Do credit booms create risks to future macroeconomic performance? This question has spurred
a large body of research, much of it undertaken in the wake of the 2008–2009 global financial
crisis. Many of the formal models in this literature follow Bernanke and Gertler (1989) and
Kiyotaki and Moore (1997) and assign financial market frictions a central role in propagating and
amplifying shocks to the economy. In these models, borrowers and lenders are seen as fully rational,
but subject to various forms of credit limits or collateral constraints; in many cases, externalities in
leverage choice are also a key part of the story. Motivated by this class of theories, much of the em-
pirical work has focused on balance-sheet measures of leverage or credit growth, such as the growth
of bank loans (Schularick and Taylor, 2012; Jordà, Schularick, and Taylor, 2013; Baron and Xiong,
2016) or the growth of household debt (Mian, Sufi, and Verner, 2016). The general pattern that
emerges from this research is that rapid increases in credit outstanding presage economic downturns.
In this paper, we take a different approach to identifying credit booms and their macroeconomic
consequences, one that draws on recent work in behavioral finance and on classic accounts of finan-
cial crises by Minsky (1977, 1986) and Kindleberger (1978). We hypothesize that time-variation in
sentiment on the part of credit-market investors—reflecting changes in their effective risk appetite
or their beliefs about default probabilities—is an important determinant of the credit cycle. This
focus on investor sentiment, as opposed to financial frictions, leads us to identify credit booms not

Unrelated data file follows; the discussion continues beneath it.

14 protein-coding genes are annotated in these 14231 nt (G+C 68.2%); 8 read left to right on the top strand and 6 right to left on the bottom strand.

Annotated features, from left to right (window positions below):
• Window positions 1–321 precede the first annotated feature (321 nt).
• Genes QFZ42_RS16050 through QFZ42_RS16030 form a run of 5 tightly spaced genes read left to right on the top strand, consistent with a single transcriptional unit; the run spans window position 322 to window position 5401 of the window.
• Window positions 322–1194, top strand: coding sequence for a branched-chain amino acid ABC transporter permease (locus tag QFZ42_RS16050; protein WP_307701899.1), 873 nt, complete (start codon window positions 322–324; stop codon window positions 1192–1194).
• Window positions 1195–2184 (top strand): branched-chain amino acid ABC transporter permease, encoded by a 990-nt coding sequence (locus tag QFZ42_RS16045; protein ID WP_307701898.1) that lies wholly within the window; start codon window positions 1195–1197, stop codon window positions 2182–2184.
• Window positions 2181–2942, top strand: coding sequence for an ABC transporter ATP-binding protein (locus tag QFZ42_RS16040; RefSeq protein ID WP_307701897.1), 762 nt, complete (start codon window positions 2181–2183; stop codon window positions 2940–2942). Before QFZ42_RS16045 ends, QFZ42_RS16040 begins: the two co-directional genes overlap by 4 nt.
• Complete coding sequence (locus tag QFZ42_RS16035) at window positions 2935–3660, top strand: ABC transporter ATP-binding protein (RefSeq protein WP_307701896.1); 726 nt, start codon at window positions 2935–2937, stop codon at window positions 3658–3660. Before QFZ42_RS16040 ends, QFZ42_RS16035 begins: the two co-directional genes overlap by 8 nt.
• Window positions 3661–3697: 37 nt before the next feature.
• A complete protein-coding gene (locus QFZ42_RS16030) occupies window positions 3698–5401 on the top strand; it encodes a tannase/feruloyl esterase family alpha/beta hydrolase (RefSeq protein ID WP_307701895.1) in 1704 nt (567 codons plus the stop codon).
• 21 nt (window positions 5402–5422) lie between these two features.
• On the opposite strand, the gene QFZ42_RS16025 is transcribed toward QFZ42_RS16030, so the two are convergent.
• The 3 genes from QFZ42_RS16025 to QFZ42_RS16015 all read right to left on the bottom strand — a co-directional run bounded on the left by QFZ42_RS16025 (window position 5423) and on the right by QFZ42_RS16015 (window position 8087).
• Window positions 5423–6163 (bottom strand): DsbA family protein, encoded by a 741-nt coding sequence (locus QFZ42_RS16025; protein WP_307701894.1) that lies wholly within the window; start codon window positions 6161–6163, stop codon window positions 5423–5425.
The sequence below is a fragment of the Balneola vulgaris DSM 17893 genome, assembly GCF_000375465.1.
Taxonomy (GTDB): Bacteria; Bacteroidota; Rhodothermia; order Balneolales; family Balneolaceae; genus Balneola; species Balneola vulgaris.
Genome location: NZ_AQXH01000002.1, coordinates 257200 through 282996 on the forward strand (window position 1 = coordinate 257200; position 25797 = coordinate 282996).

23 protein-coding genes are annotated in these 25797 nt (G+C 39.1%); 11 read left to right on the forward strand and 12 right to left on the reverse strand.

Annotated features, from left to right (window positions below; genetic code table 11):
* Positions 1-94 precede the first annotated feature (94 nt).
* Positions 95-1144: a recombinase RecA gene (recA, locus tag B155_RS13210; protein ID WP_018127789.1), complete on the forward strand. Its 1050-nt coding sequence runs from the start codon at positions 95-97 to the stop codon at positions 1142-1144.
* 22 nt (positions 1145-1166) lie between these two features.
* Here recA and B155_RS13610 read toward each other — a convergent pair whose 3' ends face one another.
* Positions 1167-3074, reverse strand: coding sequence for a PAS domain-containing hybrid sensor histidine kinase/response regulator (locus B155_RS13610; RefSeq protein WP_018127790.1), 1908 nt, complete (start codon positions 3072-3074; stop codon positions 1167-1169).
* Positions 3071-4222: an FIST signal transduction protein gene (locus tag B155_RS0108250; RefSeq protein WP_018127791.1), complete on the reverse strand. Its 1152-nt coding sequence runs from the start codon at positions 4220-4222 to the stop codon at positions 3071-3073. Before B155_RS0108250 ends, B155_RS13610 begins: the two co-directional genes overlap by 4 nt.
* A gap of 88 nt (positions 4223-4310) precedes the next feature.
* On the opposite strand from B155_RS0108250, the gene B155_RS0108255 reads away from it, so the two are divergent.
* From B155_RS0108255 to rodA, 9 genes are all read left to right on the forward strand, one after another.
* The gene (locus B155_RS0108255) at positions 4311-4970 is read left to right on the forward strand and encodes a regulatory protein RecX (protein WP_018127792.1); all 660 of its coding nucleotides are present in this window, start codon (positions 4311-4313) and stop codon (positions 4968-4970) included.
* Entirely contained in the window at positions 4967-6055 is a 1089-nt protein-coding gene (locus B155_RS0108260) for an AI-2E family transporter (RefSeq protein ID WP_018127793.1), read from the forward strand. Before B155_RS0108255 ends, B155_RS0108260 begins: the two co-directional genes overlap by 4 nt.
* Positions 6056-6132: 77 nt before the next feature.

with balance-sheet measures of credit growth, but rather with proxies for the expected returns on
credit assets. The premise is that a period of buoyant sentiment is one where the objective expected
returns to bearing credit risk are driven down because credit is being priced aggressively. Thus
in our setting, asking whether credit booms lead to adverse macroeconomic outcomes boils down
to asking whether the economy performs poorly following periods when proxies for the expected
returns on credit are unusually low by historical standards.
Consistent with this hypothesis, we document that variables that have previously been shown
to forecast returns in the corporate bond market also have significant predictive power for economic
activity. In particular, Greenwood and Hanson (2013) have shown that when corporate bond credit
spreads are narrow relative to their historical norms and when the share of high-yield (or “junk”)
bond issuance in total corporate bond issuance is elevated, this tends to predict reduced returns
to credit investors going forward. We find that this same configuration not only embodies bad
news for credit investors, but also forecasts a substantial slowing of growth in real GDP, business
and residential investment, durable goods consumption, and employment over the subsequent few